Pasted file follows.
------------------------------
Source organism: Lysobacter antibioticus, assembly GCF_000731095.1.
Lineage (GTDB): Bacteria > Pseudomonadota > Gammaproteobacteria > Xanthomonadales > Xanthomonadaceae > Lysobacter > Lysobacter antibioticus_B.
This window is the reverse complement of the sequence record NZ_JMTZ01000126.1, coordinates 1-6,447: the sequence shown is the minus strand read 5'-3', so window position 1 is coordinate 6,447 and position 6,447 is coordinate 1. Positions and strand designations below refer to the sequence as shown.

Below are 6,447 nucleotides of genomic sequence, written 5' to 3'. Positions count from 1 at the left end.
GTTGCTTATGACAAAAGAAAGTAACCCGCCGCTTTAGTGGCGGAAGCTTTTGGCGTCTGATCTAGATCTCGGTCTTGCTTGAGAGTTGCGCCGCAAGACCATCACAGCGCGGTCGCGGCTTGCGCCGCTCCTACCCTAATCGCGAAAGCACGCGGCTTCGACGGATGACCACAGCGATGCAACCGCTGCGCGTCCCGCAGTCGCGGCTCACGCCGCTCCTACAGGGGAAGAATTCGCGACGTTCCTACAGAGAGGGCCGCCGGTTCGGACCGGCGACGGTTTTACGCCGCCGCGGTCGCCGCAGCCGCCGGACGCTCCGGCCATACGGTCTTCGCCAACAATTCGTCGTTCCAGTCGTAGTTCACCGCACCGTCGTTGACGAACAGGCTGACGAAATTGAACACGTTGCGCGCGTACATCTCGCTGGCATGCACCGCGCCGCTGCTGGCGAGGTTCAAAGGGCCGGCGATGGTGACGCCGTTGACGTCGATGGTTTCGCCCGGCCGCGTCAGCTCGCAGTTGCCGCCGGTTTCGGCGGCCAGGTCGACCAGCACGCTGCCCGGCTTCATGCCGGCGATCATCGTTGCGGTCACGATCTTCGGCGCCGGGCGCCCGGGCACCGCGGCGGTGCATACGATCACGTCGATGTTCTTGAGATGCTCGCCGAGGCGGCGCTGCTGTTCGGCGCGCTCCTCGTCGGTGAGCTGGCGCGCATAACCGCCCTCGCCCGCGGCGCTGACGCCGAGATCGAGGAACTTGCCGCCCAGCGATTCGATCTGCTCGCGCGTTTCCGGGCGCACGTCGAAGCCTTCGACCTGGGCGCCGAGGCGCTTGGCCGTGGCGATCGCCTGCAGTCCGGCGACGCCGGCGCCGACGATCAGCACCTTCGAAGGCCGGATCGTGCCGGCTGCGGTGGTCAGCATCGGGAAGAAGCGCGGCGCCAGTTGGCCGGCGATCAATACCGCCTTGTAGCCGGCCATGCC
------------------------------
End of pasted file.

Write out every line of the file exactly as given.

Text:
Source organism: Lysobacter antibioticus, assembly GCF_000731095.1.
Lineage (GTDB): Bacteria > Pseudomonadota > Gammaproteobacteria > Xanthomonadales > Xanthomonadaceae > Lysobacter > Lysobacter antibioticus_B.
This window is the reverse complement of the sequence record NZ_JMTZ01000126.1, coordinates 1-6,447: the sequence shown is the minus strand read 5'-3', so window position 1 is coordinate 6,447 and position 6,447 is coordinate 1. Positions and strand designations below refer to the sequence as shown.

Below are 6,447 nucleotides of genomic sequence, written 5' to 3'. Positions count from 1 at the left end.
GTTGCTTATGACAAAAGAAAGTAACCCGCCGCTTTAGTGGCGGAAGCTTTTGGCGTCTGATCTAGATCTCGGTCTTGCTTGAGAGTTGCGCCGCAAGACCATCACAGCGCGGTCGCGGCTTGCGCCGCTCCTACCCTAATCGCGAAAGCACGCGGCTTCGACGGATGACCACAGCGATGCAACCGCTGCGCGTCCCGCAGTCGCGGCTCACGCCGCTCCTACAGGGGAAGAATTCGCGACGTTCCTACAGAGAGGGCCGCCGGTTCGGACCGGCGACGGTTTTACGCCGCCGCGGTCGCCGCAGCCGCCGGACGCTCCGGCCATACGGTCTTCGCCAACAATTCGTCGTTCCAGTCGTAGTTCACCGCACCGTCGTTGACGAACAGGCTGACGAAATTGAACACGTTGCGCGCGTACATCTCGCTGGCATGCACCGCGCCGCTGCTGGCGAGGTTCAAAGGGCCGGCGATGGTGACGCCGTTGACGTCGATGGTTTCGCCCGGCCGCGTCAGCTCGCAGTTGCCGCCGGTTTCGGCGGCCAGGTCGACCAGCACGCTGCCCGGCTTCATGCCGGCGATCATCGTTGCGGTCACGATCTTCGGCGCCGGGCGCCCGGGCACCGCGGCGGTGCATACGATCACGTCGATGTTCTTGAGATGCTCGCCGAGGCGGCGCTGCTGTTCGGCGCGCTCCTCGTCGGTGAGCTGGCGCGCATAACCGCCCTCGCCCGCGGCGCTGACGCCGAGATCGAGGAACTTGCCGCCCAGCGATTCGATCTGCTCGCGCGTTTCCGGGCGCACGTCGAAGCCTTCGACCTGGGCGCCGAGGCGCTTGGCCGTGGCGATCGCCTGCAGTCCGGCGACGCCGGCGCCGACGATCAGCACCTTCGAAGGCCGGATCGTGCCGGCTGCGGTGGTCAGCATCGGGAAGAAGCGCGGCGCCAGTTGGCCGGCGATCAATACCGCCTTGTAGCCGGCCATGCC